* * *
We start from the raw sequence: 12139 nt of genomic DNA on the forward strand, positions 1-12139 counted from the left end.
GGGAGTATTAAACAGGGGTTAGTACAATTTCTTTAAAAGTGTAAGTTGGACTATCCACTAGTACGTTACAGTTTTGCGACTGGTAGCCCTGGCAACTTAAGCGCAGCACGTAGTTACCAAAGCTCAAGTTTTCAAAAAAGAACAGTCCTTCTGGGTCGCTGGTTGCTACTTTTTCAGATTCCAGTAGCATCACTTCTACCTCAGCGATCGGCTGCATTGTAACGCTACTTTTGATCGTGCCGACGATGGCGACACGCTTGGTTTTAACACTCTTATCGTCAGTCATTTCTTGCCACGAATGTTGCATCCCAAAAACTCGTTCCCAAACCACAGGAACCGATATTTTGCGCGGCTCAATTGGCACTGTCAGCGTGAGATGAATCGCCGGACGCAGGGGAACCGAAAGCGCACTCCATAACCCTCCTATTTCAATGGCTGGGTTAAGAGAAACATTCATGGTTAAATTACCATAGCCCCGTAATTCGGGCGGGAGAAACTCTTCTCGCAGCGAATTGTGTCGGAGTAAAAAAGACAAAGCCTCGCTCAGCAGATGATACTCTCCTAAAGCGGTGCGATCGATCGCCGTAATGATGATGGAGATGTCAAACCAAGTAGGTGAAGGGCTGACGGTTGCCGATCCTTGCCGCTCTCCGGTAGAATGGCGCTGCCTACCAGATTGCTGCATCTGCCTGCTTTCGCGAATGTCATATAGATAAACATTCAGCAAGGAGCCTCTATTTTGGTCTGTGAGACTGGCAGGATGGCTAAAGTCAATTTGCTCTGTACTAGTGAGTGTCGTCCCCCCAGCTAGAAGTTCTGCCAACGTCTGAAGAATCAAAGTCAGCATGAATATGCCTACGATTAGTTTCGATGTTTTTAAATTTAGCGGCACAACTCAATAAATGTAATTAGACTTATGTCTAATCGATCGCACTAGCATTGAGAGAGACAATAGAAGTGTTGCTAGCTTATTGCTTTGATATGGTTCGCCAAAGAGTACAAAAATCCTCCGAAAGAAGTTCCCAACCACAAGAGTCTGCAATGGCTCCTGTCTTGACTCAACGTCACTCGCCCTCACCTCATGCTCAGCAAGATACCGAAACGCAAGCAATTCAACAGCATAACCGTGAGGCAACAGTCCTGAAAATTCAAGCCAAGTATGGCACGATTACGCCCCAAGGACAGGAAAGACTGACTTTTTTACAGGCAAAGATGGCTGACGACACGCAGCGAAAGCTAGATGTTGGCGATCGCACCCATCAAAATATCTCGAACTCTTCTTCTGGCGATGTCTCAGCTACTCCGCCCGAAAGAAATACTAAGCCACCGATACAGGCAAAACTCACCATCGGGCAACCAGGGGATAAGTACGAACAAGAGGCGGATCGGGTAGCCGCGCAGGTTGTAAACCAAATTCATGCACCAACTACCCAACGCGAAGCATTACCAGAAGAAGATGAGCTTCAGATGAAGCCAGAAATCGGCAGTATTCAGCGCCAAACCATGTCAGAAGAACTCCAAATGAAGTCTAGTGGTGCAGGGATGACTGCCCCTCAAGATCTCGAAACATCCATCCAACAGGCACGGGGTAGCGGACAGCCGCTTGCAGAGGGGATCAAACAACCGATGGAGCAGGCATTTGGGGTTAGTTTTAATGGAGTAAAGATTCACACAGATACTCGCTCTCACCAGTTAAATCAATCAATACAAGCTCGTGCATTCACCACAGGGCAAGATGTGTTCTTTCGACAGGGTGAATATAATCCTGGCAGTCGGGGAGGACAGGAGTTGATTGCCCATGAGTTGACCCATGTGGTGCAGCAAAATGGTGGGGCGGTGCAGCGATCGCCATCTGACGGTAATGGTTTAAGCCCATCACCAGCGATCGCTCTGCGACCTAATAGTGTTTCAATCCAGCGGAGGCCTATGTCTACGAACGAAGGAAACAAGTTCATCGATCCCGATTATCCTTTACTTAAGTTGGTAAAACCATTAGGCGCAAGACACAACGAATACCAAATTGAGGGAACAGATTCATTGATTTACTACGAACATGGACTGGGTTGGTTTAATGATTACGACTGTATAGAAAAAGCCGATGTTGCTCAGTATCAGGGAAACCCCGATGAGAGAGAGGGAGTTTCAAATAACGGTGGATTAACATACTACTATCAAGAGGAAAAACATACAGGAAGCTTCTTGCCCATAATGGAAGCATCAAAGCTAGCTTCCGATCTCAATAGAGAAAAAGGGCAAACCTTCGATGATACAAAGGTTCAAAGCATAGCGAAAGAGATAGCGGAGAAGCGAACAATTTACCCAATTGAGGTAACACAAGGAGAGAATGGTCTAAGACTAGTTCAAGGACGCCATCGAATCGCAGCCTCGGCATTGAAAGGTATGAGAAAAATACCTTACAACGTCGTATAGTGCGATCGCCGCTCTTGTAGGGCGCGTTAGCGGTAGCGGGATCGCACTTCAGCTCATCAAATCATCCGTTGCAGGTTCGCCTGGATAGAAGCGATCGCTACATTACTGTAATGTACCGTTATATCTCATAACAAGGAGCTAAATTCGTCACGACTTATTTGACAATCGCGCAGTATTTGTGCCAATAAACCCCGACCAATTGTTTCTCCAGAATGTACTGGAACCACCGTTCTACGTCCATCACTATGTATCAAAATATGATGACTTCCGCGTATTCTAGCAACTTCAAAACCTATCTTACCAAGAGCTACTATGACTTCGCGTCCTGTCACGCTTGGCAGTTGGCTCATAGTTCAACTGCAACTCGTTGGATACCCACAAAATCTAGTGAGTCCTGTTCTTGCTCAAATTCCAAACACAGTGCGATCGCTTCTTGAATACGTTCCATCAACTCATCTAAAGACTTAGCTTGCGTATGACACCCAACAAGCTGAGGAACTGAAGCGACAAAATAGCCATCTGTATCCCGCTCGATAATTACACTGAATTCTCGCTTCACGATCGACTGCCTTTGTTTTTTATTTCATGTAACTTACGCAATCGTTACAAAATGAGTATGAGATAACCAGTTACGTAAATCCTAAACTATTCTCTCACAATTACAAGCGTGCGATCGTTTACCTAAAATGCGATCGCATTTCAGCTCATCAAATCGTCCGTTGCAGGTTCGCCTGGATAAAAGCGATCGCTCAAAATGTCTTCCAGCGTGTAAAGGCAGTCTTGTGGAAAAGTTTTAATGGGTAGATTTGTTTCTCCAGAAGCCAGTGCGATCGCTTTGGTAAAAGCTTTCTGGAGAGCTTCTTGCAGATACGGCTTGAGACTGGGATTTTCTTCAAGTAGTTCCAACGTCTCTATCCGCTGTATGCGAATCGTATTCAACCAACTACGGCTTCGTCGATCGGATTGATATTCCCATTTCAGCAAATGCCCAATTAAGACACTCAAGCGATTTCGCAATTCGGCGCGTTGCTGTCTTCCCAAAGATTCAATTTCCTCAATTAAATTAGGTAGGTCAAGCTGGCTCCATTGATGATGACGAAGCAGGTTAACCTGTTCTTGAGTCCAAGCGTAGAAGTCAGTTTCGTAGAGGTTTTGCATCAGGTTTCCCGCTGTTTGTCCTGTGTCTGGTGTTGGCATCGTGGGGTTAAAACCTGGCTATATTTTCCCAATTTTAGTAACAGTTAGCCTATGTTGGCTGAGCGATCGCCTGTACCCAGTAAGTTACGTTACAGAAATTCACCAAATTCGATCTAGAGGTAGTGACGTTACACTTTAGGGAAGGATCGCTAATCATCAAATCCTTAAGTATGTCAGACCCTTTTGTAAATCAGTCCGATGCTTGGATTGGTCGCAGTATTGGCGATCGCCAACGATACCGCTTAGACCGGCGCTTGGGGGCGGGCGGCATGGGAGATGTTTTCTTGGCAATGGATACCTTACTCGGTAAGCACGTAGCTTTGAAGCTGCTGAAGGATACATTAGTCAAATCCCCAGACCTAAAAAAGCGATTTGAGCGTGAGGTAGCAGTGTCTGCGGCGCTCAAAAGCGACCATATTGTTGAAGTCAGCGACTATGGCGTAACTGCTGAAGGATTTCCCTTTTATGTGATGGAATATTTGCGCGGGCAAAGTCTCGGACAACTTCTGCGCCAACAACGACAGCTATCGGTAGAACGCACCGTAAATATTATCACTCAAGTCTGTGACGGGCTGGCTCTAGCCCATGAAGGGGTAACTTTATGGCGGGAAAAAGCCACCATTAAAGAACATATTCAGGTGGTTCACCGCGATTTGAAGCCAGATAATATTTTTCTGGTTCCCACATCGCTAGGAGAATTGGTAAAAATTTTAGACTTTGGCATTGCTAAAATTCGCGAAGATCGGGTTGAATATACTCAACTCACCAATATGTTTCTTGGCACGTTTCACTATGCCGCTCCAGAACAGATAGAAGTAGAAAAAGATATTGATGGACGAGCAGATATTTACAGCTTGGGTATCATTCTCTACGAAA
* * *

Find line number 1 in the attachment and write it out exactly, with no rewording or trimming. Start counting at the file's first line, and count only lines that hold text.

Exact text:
We start from the raw sequence: 12139 nt of genomic DNA on the forward strand, positions 1-12139 counted from the left end.